Poster Topical Area: Maternal, Perinatal and Pediatric Nutrition

Location: Hall D

Poster Board Number: 317

P13-059 - B-vitamins are correlated, but also low, in milk from rural Cambodian women

Sunday, Jun 10
8:00 AM – 6:00 PM

Objectives: While thiamin deficiency remains a public health concern in Cambodia, less is known regarding the status of other B-vitamins. We determined B-vitamin concentrations in milk (as a proxy for maternal and infant status) from Cambodian mothers previously enrolled in a thiamin-fortified fish sauce trial (NTC02221063), and also examined correlations among milk B-vitamins.

Pregnant women (18-45y, 23 ± 7 wk gestation at baseline) in Prey Veng province were randomized to receive control (0 g/L thiamin hydrochloride), low (2 g/L) or high (8 g/L) concentration thiamin-fortified fish sauce for ad libitum consumption for 6 mo. Human milk samples (n = 68; full expression) were collected between 3-28 wk postpartum and analyzed for vitamins B1 (free thiamin [T] + thiamin monophosphate [TMP] + thiamin pyrophosphate [TPP]) , B2 (riboflavin + flavin adenine dinucleotide [FAD]), B3 (nicotinamide), B5 (pantothenic acid), B6 (pyridoxal [PL] + pyridoxine [PN]), B7 (biotin), and B12.

Only T (and B1) was affected by fortification, while TMP and TPP, and the other B-vitamins were not significantly different between treatment groups. Extrapolating to compare the milk B-vitamin concentrations to the Adequate Intake (AI) for infants 0-6mo, only 0 to 33.8% of the samples met these recommendation for all vitamins, including for B1 (B1: control = 0%, low = 24.0%, high = 10.5%). Strong significant correlations were found among vitamers of each vitamin (B1, B2, B6; r > 0.6). TPP revealed significant moderate associations (r > 0. 45) to B2, FAD, and PN but had no relationship to T, TMP, or B1. Other significant moderate associations (r > 0.3) were found for B3 (FAD, B12), and B5 (TPP, PL, B6).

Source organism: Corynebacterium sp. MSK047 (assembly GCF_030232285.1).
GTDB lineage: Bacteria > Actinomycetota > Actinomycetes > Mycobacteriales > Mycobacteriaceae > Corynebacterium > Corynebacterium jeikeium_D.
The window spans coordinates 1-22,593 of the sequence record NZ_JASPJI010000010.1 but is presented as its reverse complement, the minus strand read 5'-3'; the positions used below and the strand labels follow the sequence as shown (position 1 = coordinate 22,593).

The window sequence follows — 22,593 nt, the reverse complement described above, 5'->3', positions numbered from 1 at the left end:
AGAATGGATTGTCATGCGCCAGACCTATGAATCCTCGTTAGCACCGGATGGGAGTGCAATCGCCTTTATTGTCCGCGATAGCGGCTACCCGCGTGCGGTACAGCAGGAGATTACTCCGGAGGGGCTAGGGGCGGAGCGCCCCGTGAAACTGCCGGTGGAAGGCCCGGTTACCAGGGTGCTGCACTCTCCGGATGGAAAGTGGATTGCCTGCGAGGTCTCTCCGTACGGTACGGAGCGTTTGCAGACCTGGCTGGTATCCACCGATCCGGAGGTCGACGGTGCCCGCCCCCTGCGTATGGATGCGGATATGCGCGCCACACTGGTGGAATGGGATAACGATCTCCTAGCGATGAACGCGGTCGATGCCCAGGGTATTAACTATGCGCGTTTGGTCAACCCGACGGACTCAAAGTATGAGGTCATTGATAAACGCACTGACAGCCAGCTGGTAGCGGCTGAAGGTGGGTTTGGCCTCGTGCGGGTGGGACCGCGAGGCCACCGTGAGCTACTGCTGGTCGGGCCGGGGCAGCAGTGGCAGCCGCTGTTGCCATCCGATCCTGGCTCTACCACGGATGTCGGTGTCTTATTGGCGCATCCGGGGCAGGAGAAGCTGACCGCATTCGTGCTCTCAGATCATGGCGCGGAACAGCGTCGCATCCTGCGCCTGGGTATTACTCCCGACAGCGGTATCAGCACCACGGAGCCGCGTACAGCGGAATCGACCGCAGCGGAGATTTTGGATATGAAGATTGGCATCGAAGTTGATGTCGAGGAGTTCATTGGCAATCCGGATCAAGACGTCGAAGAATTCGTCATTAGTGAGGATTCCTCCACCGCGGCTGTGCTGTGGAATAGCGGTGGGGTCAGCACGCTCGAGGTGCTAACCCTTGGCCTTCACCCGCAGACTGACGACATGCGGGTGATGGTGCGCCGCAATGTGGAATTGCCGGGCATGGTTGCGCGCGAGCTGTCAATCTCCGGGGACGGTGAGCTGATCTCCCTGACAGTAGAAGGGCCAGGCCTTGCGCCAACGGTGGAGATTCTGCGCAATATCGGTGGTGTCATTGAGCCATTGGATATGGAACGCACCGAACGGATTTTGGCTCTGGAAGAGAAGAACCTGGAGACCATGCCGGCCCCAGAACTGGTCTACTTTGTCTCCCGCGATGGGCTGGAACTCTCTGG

Rural Cambodian women had low B-vitamin concentrations in milk, potentially putting their exclusively breast-feeding infants at risk for micronutrient deficiencies. The selective effect of fortification may have caused the lack of associations between TPP and other B1 vitamers. TPP and FAD are both coenzymes in vital metabolic processes, while PL (which represents >95% of B6) represents a precursor of its respective coenzymatic form, which could explain their association in milk. Whether maternal dietary intakes of micronutrients affect these vitamin associations in milk remains to be determined.

Funding Source: Funding and Disclosures: Grand Challenges Canada Stars in Global Health (S6 0490-01-10), International Research Centre, Canadian Institutes of Health Research, Intramural USDA/ARS Project 5306-51000-003-00D. All authors declare no conflict of interest.

CoAuthors: Setareh Shahab-Ferdows – USDA/ARS-WHNRC; Hou Kroeum – Helen Keller International; Prak Sophonneary – Ministry of Health; Timothy Green – South Australia Health and Medical Research Institute; Lindsay Allen – USDA/ARS-WHNRC; Kyly Whitfield – Mount Saint Vincent University

Daniela Hampel

Project Scientist
Davis, California